The US administration has added its voice to a chorus calling for Russians to be blocked from having access to controversial passports-for-cash schemes.
Western allies have agreed on a new array of financial sanctions against Russia over its invasion of Ukraine, including taking the key step of banishing a number of Russian banks from the SWIFT interbank system.
The White House said a group of world powers were “resolved to continue imposing costs on Russia that will further isolate Russia from the international financial system and our economies”.
This mirrors a similar statement by the European Commission over the weekend.
Brussels has said wealthy Russians connected to Vladimir Putin’s government will no longer be allowed to use the so-called golden passport system to obtain European citizenship for themselves and their family members.
Malta is among the countries that sell citizenship to such wealthy investors.
Prime Minister Robert Abela has, so far, avoided saying whether Malta will move to block Russian applicants to the country’s citizenship-by-investment programme, despite a growing pressure to do so.
It remains unclear how the new measures will be implemented, with European Commission president Ursula von der Leyen saying EU leaders could request amendments to minimise the effect of the measures on their economies.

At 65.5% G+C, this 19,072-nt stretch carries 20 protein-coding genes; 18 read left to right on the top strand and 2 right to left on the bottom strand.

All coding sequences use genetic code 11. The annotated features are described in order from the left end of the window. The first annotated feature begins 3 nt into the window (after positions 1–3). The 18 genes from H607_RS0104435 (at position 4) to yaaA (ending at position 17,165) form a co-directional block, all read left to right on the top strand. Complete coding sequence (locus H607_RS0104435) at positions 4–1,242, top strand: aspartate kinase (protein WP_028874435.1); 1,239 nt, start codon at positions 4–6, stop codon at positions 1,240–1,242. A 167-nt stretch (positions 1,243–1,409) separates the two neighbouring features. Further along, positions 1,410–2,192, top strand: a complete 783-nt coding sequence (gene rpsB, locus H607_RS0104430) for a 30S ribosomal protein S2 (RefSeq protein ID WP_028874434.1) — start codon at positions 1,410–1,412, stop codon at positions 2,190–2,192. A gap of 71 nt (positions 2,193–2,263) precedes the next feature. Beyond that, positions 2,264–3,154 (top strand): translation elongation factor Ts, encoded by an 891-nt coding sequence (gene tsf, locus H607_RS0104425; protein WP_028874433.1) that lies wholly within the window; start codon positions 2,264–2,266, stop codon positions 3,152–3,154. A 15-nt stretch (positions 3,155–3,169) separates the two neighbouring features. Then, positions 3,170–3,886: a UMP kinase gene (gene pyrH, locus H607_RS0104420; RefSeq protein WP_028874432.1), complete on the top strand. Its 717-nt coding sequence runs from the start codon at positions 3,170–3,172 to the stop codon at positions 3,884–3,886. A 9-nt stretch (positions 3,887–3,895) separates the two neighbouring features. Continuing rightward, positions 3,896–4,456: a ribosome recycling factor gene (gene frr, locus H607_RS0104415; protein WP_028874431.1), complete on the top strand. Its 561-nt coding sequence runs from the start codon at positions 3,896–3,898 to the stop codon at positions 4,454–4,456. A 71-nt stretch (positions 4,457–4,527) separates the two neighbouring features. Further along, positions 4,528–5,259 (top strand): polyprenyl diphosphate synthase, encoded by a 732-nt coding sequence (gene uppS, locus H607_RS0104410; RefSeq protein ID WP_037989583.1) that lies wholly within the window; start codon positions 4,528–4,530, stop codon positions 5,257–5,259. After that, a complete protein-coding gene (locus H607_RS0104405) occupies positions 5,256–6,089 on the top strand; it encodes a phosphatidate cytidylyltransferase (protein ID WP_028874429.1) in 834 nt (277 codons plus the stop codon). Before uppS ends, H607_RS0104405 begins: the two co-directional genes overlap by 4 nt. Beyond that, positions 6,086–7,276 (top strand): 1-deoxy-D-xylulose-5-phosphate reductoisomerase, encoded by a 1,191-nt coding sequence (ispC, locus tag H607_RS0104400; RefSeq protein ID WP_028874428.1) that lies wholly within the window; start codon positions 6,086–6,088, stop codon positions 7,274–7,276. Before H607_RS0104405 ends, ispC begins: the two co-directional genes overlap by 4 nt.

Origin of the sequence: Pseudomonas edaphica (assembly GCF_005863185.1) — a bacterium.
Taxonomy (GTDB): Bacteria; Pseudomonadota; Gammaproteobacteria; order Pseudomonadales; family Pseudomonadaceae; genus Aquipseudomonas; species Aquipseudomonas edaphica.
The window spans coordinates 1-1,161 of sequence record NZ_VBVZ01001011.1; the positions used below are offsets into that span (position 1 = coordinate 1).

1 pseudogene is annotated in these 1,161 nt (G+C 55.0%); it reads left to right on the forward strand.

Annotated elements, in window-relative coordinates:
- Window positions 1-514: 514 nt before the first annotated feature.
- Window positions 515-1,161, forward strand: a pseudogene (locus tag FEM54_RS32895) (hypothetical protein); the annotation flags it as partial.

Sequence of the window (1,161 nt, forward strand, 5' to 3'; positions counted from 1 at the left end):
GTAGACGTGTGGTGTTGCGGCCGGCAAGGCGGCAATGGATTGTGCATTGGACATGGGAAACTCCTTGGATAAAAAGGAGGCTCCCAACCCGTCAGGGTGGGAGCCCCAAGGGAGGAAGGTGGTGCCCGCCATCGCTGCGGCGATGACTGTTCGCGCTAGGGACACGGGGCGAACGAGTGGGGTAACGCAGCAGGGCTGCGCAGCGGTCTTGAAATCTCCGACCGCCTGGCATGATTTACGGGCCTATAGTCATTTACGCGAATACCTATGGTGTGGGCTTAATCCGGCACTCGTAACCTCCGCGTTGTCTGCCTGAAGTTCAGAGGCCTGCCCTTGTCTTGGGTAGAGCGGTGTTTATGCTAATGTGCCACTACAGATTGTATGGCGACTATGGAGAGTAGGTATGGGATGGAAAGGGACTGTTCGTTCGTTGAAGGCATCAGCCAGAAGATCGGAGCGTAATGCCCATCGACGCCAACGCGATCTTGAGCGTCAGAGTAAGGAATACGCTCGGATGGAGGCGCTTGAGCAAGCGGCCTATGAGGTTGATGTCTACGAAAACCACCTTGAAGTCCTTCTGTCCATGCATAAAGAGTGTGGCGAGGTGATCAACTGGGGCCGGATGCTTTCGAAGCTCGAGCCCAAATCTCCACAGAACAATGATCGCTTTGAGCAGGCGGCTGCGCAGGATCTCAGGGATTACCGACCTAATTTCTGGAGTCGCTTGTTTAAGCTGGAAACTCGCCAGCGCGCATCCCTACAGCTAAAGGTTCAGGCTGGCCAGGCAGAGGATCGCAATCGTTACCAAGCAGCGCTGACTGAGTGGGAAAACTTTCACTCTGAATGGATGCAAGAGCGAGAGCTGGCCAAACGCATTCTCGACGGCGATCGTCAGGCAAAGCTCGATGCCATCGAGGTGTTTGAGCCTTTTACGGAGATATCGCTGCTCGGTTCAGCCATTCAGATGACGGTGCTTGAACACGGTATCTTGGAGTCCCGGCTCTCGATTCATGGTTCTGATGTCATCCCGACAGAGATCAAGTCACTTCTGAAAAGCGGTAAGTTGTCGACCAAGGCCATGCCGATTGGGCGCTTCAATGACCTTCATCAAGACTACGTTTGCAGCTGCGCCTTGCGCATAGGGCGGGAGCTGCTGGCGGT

Alex Muscat, the parliamentary secretary responsible for citizenship, argued on Monday afternoon that Malta's passport scheme does not qualify as a "golden passport" scheme as it includes residency requirements.
Meanwhile, Western powers say that they will move to restrict Moscow’s central bank operations and sales of so-called ‘golden passports’ to Russian investors.
With Ukraine forces resisting the Russian advance, Western officials say there is a genuine interest in ensuring Putin pays the maximum price for the invasion.
Chief among steps to do so was “ensuring that selected Russian banks are removed from the SWIFT messaging system”, the White House said in a joint statement, which also included the European Commission, France, Germany, Italy, the United Kingdom and Canada.
SWIFT’s messaging system allows commercial banks to communicate rapidly and securely about transactions and cutting Russia off would cripple its trade with most of the world.
The move comes after embattled Ukrainian President Volodymyr Zelensky on Saturday again asked European nations to sever Russia from the SWIFT system.
Questions sent to Office of Prime Minister were not answered by the time of writing.
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